This section addresses some common issues, in problem/solution format.
Problem: My computer has frozen. The mouse still moves, but I can't click anywhere.
Solution: You can fix the situation by pressing Ctrl+Alt+Backspace. This will kill the X server and instantly restart it (assuming you're in run level 5).
However, finding the cause of the underlying problem is difficult. If the mouse cursor still moves, this is likely to be a software issue, so you might consider updating your software online if you haven't already. Select K menu ® Control Center, click on the YaST2 Modules icon, click Software, and then click Online Updates.
If the freeze always happens when you use a particular application, the problem may be linked to that piece of software. Try keeping a list of when the crash occurs, and write down what you were doing at the time. Then try to see if you can spot a pattern.
Problem: My computer has frozen completely. I can't even move the mouse!
Solution: See the previous answer to learn how to attempt to regain control of your system. If that doesn't work, the quickest solution is to press the reset button on your computer case.
Getting to the bottom of PC lockups is very hard to do, although they tend to be linked to hardware issues. If you have Windows installed on the same machine, try running that for some time and see if the lockup problem persists. If it does, it's unlikely to be linked to SUSE Linux. For example, freezes can often be caused by faulty or overheating system components. However, it's a good idea to also follow the previous instructions to update your system online.
Problem: I can't get any sound!
Solution: Click the Volume icon in the system tray. If the Mute button is checked, you know what's causing the problem!
Problem: The keyboard mostly works fine, but some of the symbols are on the wrong keys. The @ sign isn't where it should be, for example.
Solution: It's likely that your keyboard has been set for the wrong country layout. Start YaST2 (K menu ® Control Center and click YaST2 Modules), and then click System ® Select Keyboard Layout. Click the Administrator Mode button, enter your root password, and select your country from the list. This suggestion assumes that you're using the correct keyboard for your country. Some PCs supplied in English-speaking countries such as the United Kingdom come with United States keyboards. You can tell if this is the case because the @ sign will be above the numeral 2 key.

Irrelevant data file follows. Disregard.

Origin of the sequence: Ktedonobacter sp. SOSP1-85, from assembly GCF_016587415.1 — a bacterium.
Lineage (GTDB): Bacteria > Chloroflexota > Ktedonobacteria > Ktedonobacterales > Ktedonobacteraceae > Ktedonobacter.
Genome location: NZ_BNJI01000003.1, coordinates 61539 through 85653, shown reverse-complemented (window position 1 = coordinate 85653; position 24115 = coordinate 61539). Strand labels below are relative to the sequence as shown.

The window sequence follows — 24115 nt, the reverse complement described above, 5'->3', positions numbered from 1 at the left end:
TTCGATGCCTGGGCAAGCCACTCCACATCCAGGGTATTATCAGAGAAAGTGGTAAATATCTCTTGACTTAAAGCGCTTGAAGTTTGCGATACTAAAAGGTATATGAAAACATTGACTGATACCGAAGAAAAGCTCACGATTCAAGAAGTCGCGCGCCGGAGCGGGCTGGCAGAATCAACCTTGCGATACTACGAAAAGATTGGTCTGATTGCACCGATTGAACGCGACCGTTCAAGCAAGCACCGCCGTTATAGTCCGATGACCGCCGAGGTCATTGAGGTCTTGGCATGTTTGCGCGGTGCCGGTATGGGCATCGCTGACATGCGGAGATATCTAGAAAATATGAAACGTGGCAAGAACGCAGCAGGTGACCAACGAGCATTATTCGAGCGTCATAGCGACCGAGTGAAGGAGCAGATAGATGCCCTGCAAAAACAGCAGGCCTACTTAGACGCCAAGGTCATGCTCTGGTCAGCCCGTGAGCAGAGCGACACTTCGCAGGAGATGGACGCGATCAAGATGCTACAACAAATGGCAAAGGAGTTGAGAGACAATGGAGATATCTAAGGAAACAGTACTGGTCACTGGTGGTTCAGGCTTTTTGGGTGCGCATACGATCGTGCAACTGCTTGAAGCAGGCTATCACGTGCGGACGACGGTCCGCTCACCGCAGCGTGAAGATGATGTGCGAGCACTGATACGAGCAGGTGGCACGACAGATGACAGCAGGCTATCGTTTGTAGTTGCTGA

Problem: When I click to run a certain program, nothing happens! (Alternatively, the program becomes prone to bugs or crashes, but it worked correctly previously.)
Solution: It's possible that the program has become corrupted. YaST2 includes a function by which a program can be "refreshed," which means effectively reinstalled but without losing any configuration data. Start YaST2 (K menu ® Control Center and click YaST2 Modules), click Software, and then click Install and Remove Software. Search for the program in question using the text box and click its check box in the list a few times until the Update symbol appears (a small lightning flash). Then click the Accept button. Note that you will need to insert your SUSE Linux installation DVD.
Problem: I've forgotten my password!
Solution: If you've forgotten your user password, you can log in as root and change it. Log in as root when prompted by typing root as the username and entering your root password. Then open a Konsole window (K menu ® System ® Terminal ® Konsole). Then type this:
where <username> is your username.
Problem: When SUSE Linux is starting, it gets to the stage where KDE is starting, but then it freezes. The splash screen simply stays on the screen and pauses at a particular stage.
Solution: Sometimes, the KDE desktop environment used by SUSE Linux freezes during startup. This can be for any number of reasons, including a misconfigured X server setup or the power-management system not working correctly. However, if you found that you were able to boot into the desktop in the past but cannot do so any longer, it's possible that one of your KDE configuration files has become corrupted. First, follow the instructions in the "Emptying the /tmp Folder" section earlier in this chapter to clear the /tmp folder.
If this doesn't solve the problem, there's a more drastic course of action you can take. This involves losing all your KDE configuration files, however, which will mean settings for many of your desktop applications will be lost (for example, your Kmail account details will need to be reentered, although your mail won't be lost). It will effectively return you to a pristine state. Open a Konsole window (K menu ® System ® Terminal ® Konsole) and type the following:
su [Enter root password] init 3
This will switch you to run level 3, which will shut down the GUI. Log in under your username and then, making sure you're in your home directory, type this:
mv .kde .kde_old
This will rename the hidden KDE settings folder. Then restart the GUI by typing this:
su [Enter root password] init 5
When the GUI restarts, the KDE folder will be re-created from scratch, and with any luck, you will be able to boot into the desktop without hindrance.